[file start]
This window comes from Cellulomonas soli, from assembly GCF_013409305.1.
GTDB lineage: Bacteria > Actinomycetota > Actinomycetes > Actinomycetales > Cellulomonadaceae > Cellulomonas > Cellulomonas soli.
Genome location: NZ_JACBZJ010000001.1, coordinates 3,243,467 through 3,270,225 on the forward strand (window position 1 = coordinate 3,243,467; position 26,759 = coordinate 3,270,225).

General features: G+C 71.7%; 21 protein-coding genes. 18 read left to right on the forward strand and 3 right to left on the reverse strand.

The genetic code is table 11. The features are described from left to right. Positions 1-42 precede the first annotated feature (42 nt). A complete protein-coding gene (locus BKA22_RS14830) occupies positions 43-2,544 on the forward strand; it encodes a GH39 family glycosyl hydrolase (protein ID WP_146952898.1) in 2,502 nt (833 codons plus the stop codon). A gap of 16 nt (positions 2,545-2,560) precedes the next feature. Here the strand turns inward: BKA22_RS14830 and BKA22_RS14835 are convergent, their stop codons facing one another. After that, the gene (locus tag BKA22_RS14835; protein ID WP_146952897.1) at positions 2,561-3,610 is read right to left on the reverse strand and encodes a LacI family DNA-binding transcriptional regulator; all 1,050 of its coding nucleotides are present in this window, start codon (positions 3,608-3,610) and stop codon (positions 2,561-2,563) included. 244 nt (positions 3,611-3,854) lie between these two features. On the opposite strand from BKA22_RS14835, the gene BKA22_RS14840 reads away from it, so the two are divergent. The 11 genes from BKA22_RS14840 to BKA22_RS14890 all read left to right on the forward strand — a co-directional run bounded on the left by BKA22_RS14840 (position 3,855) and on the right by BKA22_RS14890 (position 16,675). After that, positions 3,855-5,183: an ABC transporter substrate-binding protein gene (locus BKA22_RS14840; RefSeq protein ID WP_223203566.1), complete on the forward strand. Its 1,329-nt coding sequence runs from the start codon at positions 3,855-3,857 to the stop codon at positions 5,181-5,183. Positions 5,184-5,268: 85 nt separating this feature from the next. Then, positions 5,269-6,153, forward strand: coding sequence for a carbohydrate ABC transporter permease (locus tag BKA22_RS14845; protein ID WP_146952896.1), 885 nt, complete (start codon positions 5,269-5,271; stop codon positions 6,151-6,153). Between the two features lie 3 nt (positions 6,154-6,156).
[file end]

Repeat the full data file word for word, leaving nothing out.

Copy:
This window comes from Cellulomonas soli, from assembly GCF_013409305.1.
GTDB lineage: Bacteria > Actinomycetota > Actinomycetes > Actinomycetales > Cellulomonadaceae > Cellulomonas > Cellulomonas soli.
Genome location: NZ_JACBZJ010000001.1, coordinates 3,243,467 through 3,270,225 on the forward strand (window position 1 = coordinate 3,243,467; position 26,759 = coordinate 3,270,225).

General features: G+C 71.7%; 21 protein-coding genes. 18 read left to right on the forward strand and 3 right to left on the reverse strand.

The genetic code is table 11. The features are described from left to right. Positions 1-42 precede the first annotated feature (42 nt). A complete protein-coding gene (locus BKA22_RS14830) occupies positions 43-2,544 on the forward strand; it encodes a GH39 family glycosyl hydrolase (protein ID WP_146952898.1) in 2,502 nt (833 codons plus the stop codon). A gap of 16 nt (positions 2,545-2,560) precedes the next feature. Here the strand turns inward: BKA22_RS14830 and BKA22_RS14835 are convergent, their stop codons facing one another. After that, the gene (locus tag BKA22_RS14835; protein ID WP_146952897.1) at positions 2,561-3,610 is read right to left on the reverse strand and encodes a LacI family DNA-binding transcriptional regulator; all 1,050 of its coding nucleotides are present in this window, start codon (positions 3,608-3,610) and stop codon (positions 2,561-2,563) included. 244 nt (positions 3,611-3,854) lie between these two features. On the opposite strand from BKA22_RS14835, the gene BKA22_RS14840 reads away from it, so the two are divergent. The 11 genes from BKA22_RS14840 to BKA22_RS14890 all read left to right on the forward strand — a co-directional run bounded on the left by BKA22_RS14840 (position 3,855) and on the right by BKA22_RS14890 (position 16,675). After that, positions 3,855-5,183: an ABC transporter substrate-binding protein gene (locus BKA22_RS14840; RefSeq protein ID WP_223203566.1), complete on the forward strand. Its 1,329-nt coding sequence runs from the start codon at positions 3,855-3,857 to the stop codon at positions 5,181-5,183. Positions 5,184-5,268: 85 nt separating this feature from the next. Then, positions 5,269-6,153, forward strand: coding sequence for a carbohydrate ABC transporter permease (locus tag BKA22_RS14845; protein ID WP_146952896.1), 885 nt, complete (start codon positions 5,269-5,271; stop codon positions 6,151-6,153). Between the two features lie 3 nt (positions 6,154-6,156).